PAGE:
Post Office Banking: The Advantages and Disadvantages
With 53% of UK bank branches closing between 1989 and 2016, some banking customers have started seeking alternatives to traditional banking – from managing finances exclusively online to saving their money at home.
A report from the Lords Financial Exclusion Committee last week claimed that around 1.7 million people do not have a bank account, and blamed the financial industry for doing little to open up financial channels for everyone. At the same time, it suggested a public awareness campaign was required to highlight post offices as a possible substitute for banking.
Anthony Browne, CEO of the British Bankers’ Association, welcomes the role Post Offices have to play in our everyday financial transactions, saying:
‘Nine out of 10 people now live within 20 minutes’ walk from a bank or a Post Office where they are able to do banking face-to-face with another person. Banking is changing hugely, with people now able to speak to their banks at any time of the day or night on the phone or check their balance on an app. But this isn’t for everyone, as some people still want that personal contact, which is why this arrangement with the Post Office is such good news. It ensures customers can continue to access face-to-face banking and that no one gets left behind by the technological revolution sweeping the industry.’
So, is Post Office banking right for you? There are definite pros and cons to choosing to replace your local bank with your local Post Office…
Anyone can bank there
In 2015, the Government forced major high street banks sign a pact that allowed their customers to do their banking at the Post Office. It’s all part of a continuing drive to put the Post Office at the heart of communities across the country at a time when threats of closure hang over the heads of both bank branches and Post Offices.
It’s not just personal customers either; the banking service is also available to small businesses with fewer than 50 staff. So, even if you’re not sure you want to take out a Post Office account – or you’re entirely happy with your current bank – that won’t stop you from using the Post Office as a banking base, where you can access and manage your account, and make deposits and withdrawals free of charge.
There are some things you can’t do
Despite the many services offered, many of these are considered basic banking. If you’re looking for more complex services, they may not be right for you. Currently, Post Offices serve 99% of the needs of current account users, and 75% of small business needs. Fairly comprehensive, then, for personal customers, but still lacking in measures to include small businesses. It’s worth noting that the level of support for business owners has been improving – prior to 2017, small businesses had access to just 40% of services.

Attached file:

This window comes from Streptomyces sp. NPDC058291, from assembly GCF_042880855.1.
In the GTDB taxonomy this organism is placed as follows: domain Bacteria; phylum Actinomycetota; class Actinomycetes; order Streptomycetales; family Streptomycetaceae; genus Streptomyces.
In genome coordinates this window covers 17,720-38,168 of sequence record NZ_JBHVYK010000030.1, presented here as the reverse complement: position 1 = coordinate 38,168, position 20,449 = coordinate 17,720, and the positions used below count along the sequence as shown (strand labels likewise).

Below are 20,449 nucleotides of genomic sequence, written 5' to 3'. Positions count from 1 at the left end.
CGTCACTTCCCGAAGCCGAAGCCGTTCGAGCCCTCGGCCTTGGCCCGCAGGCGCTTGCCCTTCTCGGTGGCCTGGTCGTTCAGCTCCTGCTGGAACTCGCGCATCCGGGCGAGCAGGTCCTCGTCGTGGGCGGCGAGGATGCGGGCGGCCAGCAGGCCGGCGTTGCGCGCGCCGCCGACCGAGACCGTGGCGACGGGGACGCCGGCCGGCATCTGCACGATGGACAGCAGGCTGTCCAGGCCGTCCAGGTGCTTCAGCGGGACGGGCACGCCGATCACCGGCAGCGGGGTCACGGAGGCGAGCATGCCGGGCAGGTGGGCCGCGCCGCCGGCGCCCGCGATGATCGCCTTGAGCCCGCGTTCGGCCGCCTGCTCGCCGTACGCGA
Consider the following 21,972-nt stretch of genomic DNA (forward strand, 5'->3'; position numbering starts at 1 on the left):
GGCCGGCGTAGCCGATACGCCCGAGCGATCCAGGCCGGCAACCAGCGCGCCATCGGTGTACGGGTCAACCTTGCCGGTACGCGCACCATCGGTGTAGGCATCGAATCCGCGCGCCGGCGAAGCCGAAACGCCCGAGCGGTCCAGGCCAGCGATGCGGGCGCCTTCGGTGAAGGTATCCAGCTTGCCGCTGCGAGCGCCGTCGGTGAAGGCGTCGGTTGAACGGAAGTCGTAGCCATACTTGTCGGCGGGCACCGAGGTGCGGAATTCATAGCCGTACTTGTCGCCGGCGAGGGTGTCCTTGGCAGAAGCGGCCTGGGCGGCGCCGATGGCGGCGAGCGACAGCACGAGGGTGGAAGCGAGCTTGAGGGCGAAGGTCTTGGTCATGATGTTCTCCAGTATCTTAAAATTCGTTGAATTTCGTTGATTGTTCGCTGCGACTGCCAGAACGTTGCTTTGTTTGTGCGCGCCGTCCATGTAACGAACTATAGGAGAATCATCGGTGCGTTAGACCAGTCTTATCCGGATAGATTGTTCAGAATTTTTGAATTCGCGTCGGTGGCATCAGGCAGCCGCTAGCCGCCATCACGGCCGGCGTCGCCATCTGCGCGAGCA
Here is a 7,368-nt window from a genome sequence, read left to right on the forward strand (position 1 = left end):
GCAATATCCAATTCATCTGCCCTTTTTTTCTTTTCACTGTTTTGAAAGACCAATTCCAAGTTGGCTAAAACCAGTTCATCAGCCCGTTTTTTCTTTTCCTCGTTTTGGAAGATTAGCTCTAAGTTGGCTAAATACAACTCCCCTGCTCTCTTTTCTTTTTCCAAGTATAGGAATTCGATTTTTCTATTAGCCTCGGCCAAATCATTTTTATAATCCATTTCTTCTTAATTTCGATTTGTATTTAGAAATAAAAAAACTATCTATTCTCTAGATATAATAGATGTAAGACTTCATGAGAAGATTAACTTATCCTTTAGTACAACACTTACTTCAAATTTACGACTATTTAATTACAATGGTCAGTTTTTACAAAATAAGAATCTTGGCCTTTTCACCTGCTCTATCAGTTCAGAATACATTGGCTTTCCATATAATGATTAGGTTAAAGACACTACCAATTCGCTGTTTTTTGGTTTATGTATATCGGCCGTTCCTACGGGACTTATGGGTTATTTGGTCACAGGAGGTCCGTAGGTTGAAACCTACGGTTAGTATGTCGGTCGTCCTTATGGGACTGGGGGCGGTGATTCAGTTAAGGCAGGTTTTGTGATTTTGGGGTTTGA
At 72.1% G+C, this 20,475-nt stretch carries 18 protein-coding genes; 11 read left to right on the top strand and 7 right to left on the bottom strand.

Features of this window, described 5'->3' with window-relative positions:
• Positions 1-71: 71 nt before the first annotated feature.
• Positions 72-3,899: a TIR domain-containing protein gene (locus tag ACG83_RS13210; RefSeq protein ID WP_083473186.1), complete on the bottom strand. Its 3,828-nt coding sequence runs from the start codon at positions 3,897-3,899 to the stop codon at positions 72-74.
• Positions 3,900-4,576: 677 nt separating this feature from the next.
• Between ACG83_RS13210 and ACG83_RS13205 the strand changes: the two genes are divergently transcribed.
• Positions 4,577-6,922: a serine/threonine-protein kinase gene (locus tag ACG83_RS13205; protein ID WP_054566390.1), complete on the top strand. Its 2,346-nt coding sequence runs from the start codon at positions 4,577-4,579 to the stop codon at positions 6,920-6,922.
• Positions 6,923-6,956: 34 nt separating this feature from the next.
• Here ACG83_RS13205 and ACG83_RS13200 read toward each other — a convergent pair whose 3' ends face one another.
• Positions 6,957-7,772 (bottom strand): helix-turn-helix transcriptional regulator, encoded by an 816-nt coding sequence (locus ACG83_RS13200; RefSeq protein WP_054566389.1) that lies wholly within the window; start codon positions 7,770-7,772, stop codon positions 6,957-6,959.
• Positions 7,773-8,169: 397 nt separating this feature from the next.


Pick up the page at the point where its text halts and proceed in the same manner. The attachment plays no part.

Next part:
Another factor to consider is whether you’re comfortable actually using a Post Office to bank; many people prefer deal directly with banks for large financial transactions, or more traditional banking services such as mortgages and larger loans. Sure, the Post Office offers services like mortgages, provided by Bank of Ireland, but it’s still finding it hard to shake off the image of stamps and passport photos.
There are more of them than banks
If you live in a rural area, or towns where branch closures are a very real threat, it’s worth remembering this: There are more physical Post Offices than bank branches.
Many believe that this is, in part, because banks can now offload core personal banking services to the Post Office, leaving them to axe local branches. In January, alone, HSBC shuttered a further 62 sites, saying, ‘We now feel we have the right branch network that complements the other ways in which customers now choose to interact with us.’ Which loosely translates as letting Post Offices shoulder the burden. Not that the Post Offices mind – indeed, it helps ensure their survival, with them stating that:
‘By making sure alternative counter-based banking services are accessible through the Post Office, the impact of local branch closures on communities can be minimised. The Post Office plays an important part in financial inclusion. It is the most accessible place for handling financial transactions, particularly in remote areas – ensuring customers have the opportunity to access cash and basic banking services whenever and wherever they need, providing a vital stimulus for local businesses.’
At present, around 11,600 Post Office branches now offer banking services, making it an especially convenient choice, particularly when you find your options are limited.
The Postal renaissance may not last
While all seems well for a re-energised Post Office looking to tackle big banks, while staving off their own closures (or relocating inside your local WH Smith), this might not be permanent. A report from consultants Accenture has shown that 18 to 21-year-olds visit their bank more than other demographic – and convincing them to choose the Post Office instead may be a hard habit to break.
On top of that, online banking is growing in popularity – it’s another reason why banks feel they can close branches without taking a hit. It’s now far more secure and convenient, and although some still prefer face-to-face banking over the counter, as the country’s internet infrastructure continues to develop, more and more people may see this as the real banking substitute. And, unfortunately, that might be enough to end the Post Office’s banking land-grab.
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